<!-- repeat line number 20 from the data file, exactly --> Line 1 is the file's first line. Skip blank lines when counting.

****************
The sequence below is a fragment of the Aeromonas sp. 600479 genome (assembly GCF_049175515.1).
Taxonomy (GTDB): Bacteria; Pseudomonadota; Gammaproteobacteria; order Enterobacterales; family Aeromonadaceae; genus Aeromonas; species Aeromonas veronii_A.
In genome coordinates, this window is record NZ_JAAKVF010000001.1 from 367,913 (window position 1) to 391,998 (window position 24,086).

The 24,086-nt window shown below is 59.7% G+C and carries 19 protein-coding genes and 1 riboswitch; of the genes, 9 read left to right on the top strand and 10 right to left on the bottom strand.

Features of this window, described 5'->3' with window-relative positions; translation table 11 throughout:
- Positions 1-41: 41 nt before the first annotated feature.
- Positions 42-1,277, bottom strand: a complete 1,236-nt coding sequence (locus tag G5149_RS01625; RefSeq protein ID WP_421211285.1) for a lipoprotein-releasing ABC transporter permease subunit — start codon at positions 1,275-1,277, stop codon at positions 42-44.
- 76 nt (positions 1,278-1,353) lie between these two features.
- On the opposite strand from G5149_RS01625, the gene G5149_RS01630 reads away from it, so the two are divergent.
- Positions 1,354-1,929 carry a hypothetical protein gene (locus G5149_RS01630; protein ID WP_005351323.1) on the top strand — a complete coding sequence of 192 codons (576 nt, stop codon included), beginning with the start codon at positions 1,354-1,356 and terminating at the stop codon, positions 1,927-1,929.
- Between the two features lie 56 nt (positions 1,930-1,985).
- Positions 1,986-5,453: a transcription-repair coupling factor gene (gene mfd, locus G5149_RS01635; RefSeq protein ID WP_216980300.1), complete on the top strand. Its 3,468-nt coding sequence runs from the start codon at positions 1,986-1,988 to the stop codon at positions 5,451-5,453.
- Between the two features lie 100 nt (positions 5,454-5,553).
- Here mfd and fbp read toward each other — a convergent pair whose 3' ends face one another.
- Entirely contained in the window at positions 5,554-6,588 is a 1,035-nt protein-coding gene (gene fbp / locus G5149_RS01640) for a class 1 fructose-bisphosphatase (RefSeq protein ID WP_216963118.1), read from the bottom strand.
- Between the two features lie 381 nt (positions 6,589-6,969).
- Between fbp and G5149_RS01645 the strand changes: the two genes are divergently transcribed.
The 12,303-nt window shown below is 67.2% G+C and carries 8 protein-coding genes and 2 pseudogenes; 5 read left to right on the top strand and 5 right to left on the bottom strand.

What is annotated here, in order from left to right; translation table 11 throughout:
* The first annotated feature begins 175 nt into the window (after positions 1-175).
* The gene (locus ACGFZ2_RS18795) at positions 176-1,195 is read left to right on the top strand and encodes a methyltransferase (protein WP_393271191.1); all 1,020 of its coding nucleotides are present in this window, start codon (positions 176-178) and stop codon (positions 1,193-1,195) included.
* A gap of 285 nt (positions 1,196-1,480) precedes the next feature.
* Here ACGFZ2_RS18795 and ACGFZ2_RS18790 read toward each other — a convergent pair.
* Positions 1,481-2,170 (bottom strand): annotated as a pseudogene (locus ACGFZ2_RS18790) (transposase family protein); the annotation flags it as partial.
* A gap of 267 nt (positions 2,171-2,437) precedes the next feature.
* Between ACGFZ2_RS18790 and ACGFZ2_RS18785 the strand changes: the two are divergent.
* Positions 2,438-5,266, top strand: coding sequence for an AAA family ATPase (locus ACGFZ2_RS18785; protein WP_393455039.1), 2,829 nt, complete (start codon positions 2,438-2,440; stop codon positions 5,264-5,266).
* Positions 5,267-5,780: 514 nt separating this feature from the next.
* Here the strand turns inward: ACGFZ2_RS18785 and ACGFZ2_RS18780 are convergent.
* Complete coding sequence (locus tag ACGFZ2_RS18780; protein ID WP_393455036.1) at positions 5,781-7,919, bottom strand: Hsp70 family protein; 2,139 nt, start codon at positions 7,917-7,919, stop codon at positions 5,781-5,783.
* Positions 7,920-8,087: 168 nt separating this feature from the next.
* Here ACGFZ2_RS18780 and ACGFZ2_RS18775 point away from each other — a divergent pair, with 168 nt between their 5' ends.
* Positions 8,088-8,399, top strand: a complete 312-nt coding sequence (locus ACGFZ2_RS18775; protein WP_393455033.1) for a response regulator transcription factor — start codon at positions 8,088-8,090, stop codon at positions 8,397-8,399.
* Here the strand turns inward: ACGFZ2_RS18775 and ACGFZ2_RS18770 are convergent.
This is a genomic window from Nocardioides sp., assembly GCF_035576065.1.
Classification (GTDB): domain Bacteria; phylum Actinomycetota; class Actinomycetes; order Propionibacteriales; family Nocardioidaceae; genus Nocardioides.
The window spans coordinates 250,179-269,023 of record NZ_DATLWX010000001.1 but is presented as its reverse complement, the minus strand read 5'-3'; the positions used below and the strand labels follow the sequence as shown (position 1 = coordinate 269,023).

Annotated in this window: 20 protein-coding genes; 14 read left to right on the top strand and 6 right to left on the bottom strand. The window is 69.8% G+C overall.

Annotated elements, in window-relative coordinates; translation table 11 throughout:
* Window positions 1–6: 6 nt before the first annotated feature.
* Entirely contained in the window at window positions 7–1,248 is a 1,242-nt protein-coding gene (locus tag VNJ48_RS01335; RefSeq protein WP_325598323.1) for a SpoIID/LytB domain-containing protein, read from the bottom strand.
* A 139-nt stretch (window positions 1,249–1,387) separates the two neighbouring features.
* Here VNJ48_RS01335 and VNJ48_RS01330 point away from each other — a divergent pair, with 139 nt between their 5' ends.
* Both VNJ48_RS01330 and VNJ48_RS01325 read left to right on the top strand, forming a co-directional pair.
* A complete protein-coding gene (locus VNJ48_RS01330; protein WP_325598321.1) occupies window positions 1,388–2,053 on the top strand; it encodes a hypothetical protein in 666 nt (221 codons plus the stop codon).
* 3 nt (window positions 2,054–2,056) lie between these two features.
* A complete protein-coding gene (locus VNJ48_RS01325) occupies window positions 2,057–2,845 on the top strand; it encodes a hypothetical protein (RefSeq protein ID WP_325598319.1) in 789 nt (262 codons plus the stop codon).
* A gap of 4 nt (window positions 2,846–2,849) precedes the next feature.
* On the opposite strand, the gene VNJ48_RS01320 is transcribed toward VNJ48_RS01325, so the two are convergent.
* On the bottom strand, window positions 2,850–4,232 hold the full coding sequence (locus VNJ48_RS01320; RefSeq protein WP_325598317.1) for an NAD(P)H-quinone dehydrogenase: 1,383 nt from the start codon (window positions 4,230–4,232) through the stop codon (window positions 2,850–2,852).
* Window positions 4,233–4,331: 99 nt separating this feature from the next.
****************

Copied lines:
* The first annotated feature begins 175 nt into the window (after positions 1-175).